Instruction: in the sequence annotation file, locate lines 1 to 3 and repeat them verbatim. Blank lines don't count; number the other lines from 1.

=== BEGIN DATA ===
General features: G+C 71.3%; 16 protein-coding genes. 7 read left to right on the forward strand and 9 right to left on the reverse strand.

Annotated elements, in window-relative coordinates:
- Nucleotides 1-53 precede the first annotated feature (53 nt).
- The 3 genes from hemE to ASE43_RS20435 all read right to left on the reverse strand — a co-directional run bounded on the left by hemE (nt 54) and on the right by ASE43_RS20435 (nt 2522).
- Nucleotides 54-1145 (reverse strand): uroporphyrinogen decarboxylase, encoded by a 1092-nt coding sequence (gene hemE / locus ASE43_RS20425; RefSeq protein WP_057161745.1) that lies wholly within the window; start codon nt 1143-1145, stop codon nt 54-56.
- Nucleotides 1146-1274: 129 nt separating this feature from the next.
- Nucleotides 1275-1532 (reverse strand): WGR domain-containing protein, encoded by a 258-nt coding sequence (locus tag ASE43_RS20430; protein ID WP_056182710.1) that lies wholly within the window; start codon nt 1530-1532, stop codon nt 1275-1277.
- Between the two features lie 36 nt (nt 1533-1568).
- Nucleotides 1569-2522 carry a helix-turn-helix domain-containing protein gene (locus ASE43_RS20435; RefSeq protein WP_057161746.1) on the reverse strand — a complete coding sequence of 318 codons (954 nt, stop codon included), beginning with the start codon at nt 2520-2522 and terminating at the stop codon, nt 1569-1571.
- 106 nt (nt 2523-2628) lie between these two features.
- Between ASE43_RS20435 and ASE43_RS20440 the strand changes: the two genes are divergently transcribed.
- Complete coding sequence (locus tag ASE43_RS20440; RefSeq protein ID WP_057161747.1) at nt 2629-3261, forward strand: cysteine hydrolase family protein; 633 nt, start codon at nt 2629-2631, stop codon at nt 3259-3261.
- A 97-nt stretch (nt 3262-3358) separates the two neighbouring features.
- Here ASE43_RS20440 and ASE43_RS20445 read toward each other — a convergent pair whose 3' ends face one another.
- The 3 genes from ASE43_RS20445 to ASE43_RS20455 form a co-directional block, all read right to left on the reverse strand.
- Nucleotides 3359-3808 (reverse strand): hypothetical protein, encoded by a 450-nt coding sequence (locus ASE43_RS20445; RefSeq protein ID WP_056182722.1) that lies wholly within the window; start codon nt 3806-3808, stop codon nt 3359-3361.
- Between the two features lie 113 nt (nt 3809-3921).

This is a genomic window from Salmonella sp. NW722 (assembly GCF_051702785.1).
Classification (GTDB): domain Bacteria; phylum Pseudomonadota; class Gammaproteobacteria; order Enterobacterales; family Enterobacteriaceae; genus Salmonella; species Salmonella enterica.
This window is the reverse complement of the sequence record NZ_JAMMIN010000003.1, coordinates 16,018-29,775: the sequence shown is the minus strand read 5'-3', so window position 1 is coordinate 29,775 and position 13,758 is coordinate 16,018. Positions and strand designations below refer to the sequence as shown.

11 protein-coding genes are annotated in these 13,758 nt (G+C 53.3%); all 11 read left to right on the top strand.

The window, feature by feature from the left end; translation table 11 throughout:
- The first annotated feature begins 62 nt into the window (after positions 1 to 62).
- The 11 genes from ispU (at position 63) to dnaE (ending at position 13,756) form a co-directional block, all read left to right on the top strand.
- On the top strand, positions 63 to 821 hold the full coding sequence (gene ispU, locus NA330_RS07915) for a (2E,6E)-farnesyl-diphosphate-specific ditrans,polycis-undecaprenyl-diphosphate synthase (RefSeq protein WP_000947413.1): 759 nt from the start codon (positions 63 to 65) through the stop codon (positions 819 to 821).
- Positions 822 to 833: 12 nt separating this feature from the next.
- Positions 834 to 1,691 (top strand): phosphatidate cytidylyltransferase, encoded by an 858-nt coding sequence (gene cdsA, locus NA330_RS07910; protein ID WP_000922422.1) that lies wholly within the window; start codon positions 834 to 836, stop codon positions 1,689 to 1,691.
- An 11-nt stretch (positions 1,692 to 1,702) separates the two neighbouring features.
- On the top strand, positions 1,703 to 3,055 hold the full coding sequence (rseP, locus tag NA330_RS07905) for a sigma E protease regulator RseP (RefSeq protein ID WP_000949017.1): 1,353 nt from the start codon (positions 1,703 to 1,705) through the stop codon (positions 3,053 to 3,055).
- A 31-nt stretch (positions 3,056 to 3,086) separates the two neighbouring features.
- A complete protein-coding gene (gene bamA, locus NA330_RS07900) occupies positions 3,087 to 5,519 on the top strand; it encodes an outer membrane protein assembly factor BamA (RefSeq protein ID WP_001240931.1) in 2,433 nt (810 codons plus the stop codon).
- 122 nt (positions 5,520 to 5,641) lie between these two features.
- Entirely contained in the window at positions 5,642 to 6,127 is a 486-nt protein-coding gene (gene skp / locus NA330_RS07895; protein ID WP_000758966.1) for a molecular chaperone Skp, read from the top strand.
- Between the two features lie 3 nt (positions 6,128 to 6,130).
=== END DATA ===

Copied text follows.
General features: G+C 71.3%; 16 protein-coding genes. 7 read left to right on the forward strand and 9 right to left on the reverse strand.

Annotated elements, in window-relative coordinates:
- Nucleotides 1-53 precede the first annotated feature (53 nt).